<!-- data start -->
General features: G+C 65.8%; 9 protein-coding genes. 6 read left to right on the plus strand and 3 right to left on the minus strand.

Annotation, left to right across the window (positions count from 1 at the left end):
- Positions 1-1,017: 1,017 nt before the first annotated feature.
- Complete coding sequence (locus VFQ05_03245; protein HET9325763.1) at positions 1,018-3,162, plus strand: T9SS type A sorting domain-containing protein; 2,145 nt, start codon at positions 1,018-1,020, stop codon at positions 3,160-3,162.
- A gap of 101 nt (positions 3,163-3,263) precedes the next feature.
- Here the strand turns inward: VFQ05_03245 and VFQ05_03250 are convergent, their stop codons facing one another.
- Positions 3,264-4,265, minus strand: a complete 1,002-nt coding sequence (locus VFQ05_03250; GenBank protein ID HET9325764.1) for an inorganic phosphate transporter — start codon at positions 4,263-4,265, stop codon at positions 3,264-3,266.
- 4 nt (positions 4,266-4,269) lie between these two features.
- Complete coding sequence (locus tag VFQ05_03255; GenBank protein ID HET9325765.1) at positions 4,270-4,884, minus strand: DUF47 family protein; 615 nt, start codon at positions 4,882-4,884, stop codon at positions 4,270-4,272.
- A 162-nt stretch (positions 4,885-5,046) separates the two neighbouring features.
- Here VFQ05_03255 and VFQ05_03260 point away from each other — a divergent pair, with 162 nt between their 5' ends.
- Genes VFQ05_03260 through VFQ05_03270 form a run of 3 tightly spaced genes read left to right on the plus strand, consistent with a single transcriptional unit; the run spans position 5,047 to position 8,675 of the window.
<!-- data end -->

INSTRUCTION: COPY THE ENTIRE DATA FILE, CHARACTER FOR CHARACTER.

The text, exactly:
General features: G+C 65.8%; 9 protein-coding genes. 6 read left to right on the plus strand and 3 right to left on the minus strand.

Annotation, left to right across the window (positions count from 1 at the left end):
- Positions 1-1,017: 1,017 nt before the first annotated feature.
- Complete coding sequence (locus VFQ05_03245; protein HET9325763.1) at positions 1,018-3,162, plus strand: T9SS type A sorting domain-containing protein; 2,145 nt, start codon at positions 1,018-1,020, stop codon at positions 3,160-3,162.
- A gap of 101 nt (positions 3,163-3,263) precedes the next feature.
- Here the strand turns inward: VFQ05_03245 and VFQ05_03250 are convergent, their stop codons facing one another.
- Positions 3,264-4,265, minus strand: a complete 1,002-nt coding sequence (locus VFQ05_03250; GenBank protein ID HET9325764.1) for an inorganic phosphate transporter — start codon at positions 4,263-4,265, stop codon at positions 3,264-3,266.
- 4 nt (positions 4,266-4,269) lie between these two features.
- Complete coding sequence (locus tag VFQ05_03255; GenBank protein ID HET9325765.1) at positions 4,270-4,884, minus strand: DUF47 family protein; 615 nt, start codon at positions 4,882-4,884, stop codon at positions 4,270-4,272.
- A 162-nt stretch (positions 4,885-5,046) separates the two neighbouring features.
- Here VFQ05_03255 and VFQ05_03260 point away from each other — a divergent pair, with 162 nt between their 5' ends.
- Genes VFQ05_03260 through VFQ05_03270 form a run of 3 tightly spaced genes read left to right on the plus strand, consistent with a single transcriptional unit; the run spans position 5,047 to position 8,675 of the window.